Richard Smith, a former editor of the British Medical Journal, once wrote in an editorial about the poor communication skills of doctors in general and their incapacity to deal with the uncertainties in medicine. Doctors have been attempting to predict unforeseeable outcomes of their interventions. This oracular tendency among doctors is at the root of patients’ loss of confidence in doctors. If one is well and healthy at any given time, it is because of chance; on the contrary, if one is unwell, it is again because of chance.
The solution lies in training medical students to accept that doctors are fallible like anyone else and can make mistakes. Being honest about mishaps and sharing one’s joys and sorrows with the patient could ease the situation and enhance communication. The crux of the healing process is the coming together of two human beings: one who thinks he/she is ill and the other in whom the former has confidence. This coming together of two human beings, with mutual trust, is the summit of medicine from where all other aspects like diagnosis, therapy, future management, etc, follow. It is here that the patient gains confidence in his/her doctor.
In the past half century, technology has deified the medical profession, leading patients to expect the moon from their doctors. One of the reasons for the burgeoning consumer suits against doctors and hospitals in the West is precisely this. The holy doctor-patient relationship has become that of a seller and a buyer, resulting in market forces uprooting medical ethics. “Cure rarely, comfort mostly, but console always” was good Hippocratic advice. It is not what the doctor tells the patient that counts but what the doctor does that impresses the patient. Once the patient realises that his doctor does walk his talk, patient confidence is easily won.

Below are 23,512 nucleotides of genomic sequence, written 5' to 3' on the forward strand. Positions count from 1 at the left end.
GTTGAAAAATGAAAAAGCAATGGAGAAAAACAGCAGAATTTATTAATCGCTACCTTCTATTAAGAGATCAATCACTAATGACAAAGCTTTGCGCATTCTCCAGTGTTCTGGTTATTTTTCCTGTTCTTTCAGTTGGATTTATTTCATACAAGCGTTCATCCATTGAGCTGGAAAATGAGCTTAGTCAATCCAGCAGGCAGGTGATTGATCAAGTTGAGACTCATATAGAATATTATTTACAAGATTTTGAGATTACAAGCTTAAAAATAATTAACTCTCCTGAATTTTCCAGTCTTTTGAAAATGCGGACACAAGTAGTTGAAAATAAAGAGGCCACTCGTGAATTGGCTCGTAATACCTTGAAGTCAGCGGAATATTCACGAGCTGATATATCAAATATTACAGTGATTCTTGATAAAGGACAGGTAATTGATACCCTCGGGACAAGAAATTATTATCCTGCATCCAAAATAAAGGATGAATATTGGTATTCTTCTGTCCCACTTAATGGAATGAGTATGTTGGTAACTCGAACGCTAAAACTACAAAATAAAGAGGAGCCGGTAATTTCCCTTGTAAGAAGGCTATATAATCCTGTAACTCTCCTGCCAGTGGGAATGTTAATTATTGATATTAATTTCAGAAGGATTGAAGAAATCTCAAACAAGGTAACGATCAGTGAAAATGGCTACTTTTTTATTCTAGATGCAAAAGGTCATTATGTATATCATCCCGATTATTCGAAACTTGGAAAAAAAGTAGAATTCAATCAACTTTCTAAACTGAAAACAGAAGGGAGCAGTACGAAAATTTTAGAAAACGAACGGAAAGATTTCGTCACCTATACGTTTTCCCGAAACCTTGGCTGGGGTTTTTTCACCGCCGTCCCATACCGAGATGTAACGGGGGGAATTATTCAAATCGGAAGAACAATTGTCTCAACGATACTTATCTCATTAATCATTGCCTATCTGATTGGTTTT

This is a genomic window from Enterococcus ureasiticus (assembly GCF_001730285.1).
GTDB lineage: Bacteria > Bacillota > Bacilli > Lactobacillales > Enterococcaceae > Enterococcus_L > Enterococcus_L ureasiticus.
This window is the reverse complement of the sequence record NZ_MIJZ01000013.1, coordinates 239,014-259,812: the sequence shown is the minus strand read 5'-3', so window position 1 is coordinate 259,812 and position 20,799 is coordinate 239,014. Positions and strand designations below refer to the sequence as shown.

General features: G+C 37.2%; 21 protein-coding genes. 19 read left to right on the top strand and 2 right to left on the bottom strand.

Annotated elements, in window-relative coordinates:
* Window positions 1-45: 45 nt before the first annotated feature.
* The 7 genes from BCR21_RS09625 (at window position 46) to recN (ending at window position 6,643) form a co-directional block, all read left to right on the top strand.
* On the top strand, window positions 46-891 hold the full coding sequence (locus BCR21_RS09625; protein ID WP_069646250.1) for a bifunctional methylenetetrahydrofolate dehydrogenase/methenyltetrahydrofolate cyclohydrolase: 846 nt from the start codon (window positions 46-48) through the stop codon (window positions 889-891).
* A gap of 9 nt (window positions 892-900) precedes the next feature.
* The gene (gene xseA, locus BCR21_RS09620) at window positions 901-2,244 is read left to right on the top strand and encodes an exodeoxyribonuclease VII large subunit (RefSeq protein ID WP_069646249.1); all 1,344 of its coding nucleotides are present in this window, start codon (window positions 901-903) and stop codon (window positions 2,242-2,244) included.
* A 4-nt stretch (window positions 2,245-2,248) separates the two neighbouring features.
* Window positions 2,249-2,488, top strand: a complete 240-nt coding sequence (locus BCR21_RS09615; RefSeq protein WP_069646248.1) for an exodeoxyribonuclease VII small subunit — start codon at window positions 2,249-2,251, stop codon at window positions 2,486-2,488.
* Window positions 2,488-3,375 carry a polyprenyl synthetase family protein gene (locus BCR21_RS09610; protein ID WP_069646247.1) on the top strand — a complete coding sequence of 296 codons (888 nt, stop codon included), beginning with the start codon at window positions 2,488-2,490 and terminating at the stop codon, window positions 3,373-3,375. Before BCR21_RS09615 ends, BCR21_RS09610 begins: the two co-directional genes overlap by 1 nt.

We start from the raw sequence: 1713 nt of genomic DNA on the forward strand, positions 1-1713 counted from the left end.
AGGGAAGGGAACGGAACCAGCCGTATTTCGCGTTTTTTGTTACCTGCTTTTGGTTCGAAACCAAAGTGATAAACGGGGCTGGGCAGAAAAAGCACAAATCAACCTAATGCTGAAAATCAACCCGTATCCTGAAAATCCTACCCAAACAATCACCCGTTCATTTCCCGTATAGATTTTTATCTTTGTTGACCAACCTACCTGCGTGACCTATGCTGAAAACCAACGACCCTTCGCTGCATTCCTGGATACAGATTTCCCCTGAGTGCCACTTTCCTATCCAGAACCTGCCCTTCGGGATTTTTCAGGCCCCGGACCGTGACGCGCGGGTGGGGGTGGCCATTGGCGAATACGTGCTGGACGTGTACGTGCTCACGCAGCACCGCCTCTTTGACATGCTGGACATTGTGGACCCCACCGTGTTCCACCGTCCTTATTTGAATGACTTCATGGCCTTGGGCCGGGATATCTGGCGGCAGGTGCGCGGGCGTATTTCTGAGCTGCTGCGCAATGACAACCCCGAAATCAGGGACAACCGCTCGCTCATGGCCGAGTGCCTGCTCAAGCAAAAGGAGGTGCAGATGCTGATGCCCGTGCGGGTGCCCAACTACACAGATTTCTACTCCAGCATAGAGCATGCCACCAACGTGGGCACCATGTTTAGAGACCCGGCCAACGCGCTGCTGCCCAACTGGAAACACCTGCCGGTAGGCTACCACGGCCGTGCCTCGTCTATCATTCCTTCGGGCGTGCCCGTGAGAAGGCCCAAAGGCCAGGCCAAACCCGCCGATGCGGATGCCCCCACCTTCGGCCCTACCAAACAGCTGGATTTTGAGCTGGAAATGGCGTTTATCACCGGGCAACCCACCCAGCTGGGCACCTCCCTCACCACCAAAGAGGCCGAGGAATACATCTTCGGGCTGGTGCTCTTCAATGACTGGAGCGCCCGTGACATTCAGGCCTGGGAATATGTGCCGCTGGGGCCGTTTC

William Osler said that a doctor needs two great qualities—imperturbability and aequanimitas. If the doctor can communicate well, diagnosis becomes a pleasure at the bedside. “If you listen to your patient long enough, he/she will tell you what is wrong with him/her,” wrote Lord Platt in 1949.
Confidence is built by the doctor’s ability to listen to the patient. Listening is a difficult art. Every medical student should be trained to master the art of listening. Henry David Thoreau wrote, “To affect the quality of the day—that is the highest of arts.” The art of listening to the patient is the capacity of the doctor to enhance the quality of the patient’s day.
Listening to the patient is not confined to listing the patient’s symptoms, past history, his social and family history. The crux of the art of listening is to understand a patient’s fears, his religious, spiritual and social beliefs, his cultural upbringing and, more than all that, even his irrational obsessions in terminal illnesses. Even if the doctor is a rationalist and thinks that medicine is a pure science, he/she will have to try and understand the irrationality of the patient’s thinking to respond to the patient satisfactorily.
Healing is universally possible while curing is rarely an attainable goal in medicine. A healer must have a large heart coupled with a strong and well-trained head. Combining humility and wisdom is not impossible, but it is difficult. A book that I’d recommend to doctors is On Doctoring by Richard Reynolds and John Stone (Simon and Schuster, New York).
My personal experience, since I first started seeing patients in 1956 as a medical student, has been that if I have a genuine interest in the patient’s welfare, the patient would have full faith in me. This matters a lot in the final outcome of illness, uncertainty notwithstanding. Faith heals.
(Professor Dr BM Hegde, a Padma Bhushan awardee in 2010, is an MD, PhD, FRCP (London, Edinburgh, Glasgow & Dublin), FACC and FAMS.)